What next for our vaccine volunteers?

I have watched the NHS’s Covid-19 vaccination programme rollout across England with fascination and admiration, and can only come to one conclusion… the success of this programme should be attributed not only to the management of the NHS in ensuring our communities are vaccinated against the virus, but we should also be shouting about the sacrifice and commitment shown by our volunteer workforces, who have given their time and skills to ensure that so many vaccinations can be given at fantastic speed.

Of course, the volunteer ‘army’ at each vaccination centre goes beyond those actually administering the vaccines (some of whom may be volunteer roles, whilst some are clinical workers), but includes those directing people where to go, helping to manage car parks, completing administrative checks, and so much more. Each role is absolutely essential to ensuring that we are all protected against the affects of the coronavirus, and helping to return the country to eventual normality.

But what comes next? Once the rollout to all adults in England ends in the summer, what will happen to this volunteer base?

Whilst it is understandable that some will want or need to stand down once the “big job” is complete, there is a real opportunity for the NHS to utilise the biggest volunteer force seen in England since the second World War and have them help maintain the momentum of goodwill and community spirit which brought people together through the pandemic, and redeploy them to community support or ongoing vaccination efforts.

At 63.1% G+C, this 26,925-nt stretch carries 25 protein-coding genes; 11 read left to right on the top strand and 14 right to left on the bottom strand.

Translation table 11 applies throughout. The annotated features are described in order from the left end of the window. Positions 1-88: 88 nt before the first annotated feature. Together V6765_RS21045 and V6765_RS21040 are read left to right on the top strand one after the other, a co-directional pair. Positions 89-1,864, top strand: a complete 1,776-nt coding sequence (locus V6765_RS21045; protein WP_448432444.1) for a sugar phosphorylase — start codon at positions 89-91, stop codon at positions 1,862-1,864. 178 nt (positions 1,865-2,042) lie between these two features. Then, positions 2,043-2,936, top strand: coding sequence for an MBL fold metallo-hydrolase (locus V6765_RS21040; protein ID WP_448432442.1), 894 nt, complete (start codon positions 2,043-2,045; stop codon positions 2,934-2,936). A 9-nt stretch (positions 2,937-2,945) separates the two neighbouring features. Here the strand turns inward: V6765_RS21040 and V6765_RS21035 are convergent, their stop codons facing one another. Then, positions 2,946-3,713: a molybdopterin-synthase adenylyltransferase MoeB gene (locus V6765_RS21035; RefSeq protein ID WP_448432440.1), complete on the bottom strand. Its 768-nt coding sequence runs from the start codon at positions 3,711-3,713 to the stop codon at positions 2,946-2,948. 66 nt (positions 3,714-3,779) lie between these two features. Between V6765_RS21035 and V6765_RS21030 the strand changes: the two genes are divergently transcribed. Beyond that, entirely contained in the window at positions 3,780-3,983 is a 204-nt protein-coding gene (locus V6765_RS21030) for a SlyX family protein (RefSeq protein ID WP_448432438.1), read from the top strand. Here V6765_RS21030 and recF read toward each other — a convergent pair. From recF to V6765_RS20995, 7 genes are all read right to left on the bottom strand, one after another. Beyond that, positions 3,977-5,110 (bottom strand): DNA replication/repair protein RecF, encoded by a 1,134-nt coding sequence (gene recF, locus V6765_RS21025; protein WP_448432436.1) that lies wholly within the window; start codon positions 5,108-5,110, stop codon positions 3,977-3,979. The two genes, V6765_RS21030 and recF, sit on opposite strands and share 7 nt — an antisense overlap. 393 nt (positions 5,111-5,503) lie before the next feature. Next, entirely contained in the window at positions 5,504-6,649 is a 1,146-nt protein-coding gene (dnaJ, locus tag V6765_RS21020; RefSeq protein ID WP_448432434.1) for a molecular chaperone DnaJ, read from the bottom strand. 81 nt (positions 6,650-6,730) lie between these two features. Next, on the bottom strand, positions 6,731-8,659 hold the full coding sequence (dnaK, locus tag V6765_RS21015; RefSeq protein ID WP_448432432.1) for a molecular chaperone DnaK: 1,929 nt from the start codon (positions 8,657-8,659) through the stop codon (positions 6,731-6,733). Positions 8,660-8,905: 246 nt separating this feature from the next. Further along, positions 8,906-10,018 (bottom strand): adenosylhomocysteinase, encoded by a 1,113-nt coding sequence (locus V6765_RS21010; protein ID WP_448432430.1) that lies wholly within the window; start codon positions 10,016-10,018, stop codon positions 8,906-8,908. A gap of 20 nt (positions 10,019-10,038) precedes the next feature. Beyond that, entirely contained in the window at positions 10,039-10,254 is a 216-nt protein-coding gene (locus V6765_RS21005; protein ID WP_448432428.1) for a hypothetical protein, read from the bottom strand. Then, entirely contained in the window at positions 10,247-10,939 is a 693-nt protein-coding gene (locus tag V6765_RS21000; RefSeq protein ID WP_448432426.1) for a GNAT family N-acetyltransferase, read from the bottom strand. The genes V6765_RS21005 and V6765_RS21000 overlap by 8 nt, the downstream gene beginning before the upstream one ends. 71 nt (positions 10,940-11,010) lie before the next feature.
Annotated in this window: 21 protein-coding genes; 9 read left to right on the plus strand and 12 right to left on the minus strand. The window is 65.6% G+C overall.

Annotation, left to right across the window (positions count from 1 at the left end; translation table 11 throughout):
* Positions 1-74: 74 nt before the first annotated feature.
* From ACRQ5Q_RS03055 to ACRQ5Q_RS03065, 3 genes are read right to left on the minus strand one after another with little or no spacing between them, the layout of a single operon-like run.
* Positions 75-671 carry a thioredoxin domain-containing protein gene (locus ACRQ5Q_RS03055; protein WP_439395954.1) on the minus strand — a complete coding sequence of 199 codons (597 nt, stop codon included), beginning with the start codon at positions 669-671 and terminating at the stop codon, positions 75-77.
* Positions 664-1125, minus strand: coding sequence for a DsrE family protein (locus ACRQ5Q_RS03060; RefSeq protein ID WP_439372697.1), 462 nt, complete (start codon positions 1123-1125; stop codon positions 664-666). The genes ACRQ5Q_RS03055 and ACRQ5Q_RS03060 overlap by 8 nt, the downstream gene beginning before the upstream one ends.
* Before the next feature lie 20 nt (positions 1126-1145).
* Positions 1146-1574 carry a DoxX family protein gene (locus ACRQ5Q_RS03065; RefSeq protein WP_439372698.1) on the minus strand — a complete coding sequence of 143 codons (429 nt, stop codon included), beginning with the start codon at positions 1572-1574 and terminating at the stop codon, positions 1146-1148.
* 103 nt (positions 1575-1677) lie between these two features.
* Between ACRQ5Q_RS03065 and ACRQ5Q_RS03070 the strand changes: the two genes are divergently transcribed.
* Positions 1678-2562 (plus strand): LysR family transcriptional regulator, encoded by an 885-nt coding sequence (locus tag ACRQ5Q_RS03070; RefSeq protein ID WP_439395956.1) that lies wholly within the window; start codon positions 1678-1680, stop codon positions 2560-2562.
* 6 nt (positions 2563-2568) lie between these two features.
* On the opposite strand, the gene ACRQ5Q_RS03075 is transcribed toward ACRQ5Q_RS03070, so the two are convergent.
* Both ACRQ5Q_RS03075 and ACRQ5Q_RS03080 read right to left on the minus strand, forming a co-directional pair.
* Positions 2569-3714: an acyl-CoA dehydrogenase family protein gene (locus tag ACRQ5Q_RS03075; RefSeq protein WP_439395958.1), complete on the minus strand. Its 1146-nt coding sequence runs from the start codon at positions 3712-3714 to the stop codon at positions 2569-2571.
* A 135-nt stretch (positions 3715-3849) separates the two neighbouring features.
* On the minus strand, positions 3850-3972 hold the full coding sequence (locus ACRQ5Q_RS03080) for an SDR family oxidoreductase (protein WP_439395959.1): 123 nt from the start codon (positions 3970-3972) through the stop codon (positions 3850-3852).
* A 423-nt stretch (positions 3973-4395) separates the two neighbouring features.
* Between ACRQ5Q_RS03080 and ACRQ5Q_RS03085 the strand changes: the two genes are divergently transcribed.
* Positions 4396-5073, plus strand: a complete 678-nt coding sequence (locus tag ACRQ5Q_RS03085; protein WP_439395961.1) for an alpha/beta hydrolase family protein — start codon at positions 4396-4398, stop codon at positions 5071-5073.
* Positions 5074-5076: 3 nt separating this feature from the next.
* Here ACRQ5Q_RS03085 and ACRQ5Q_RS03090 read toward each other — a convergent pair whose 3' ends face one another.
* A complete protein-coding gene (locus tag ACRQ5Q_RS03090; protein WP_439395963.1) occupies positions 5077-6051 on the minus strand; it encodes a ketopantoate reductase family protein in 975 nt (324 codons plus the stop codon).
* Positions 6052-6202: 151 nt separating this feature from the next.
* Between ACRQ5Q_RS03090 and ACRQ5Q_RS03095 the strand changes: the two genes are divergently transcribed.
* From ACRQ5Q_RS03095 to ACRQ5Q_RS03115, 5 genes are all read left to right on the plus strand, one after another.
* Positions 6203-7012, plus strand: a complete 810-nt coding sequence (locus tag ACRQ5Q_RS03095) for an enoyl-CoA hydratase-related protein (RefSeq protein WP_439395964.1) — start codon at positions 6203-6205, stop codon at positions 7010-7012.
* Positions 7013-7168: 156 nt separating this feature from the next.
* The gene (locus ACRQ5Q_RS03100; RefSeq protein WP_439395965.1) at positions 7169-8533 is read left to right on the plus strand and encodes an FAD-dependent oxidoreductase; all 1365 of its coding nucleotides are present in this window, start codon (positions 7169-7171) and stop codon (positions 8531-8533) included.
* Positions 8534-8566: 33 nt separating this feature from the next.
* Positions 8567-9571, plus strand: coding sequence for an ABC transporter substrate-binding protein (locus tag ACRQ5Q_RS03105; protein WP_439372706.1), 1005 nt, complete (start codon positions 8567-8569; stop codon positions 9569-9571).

NHS staff continue to be under immense daily strain, and so volunteer coordinators should be considering options to use the willing volunteer force to ease some of this with befriending, admin or generalised tasks both onsite and in the community that can help to lift the burden slightly. Not only will this help our workforces, but will have a positive impact on patients too.

So as the vaccine juggernaut rolls on, and begins to reach its destination, we say a huge thank you to the volunteers who have supported it, and look forward to seeing where these selfless people assist our communities next as we continue towards recovery.

Danielle Gavin, Account Director – Midlands, Liaison Workforce

 

Who judges the success of your ICS?

Who judges whether your ICS is performing successfully? Is it your senior management team? The government? Or maybe the workforce transitioning to a new working structure?

In a recent blog post for NHS Confederation, GP Helen Davies argues that the only people who can deem the success of your ICS are the service users themselves. Using the measures of integrated care, the patient is the only one who can say whether their experiences are collaborative and a true reflection of integrated care.

As such, your senior management team should consider the end user in every decision made. You might already do so, but is this being measured and checked? As Davies states, “The new joined-up way of working presents a huge opportunity to do things differently; to put together an end-to-end personalised care journey.”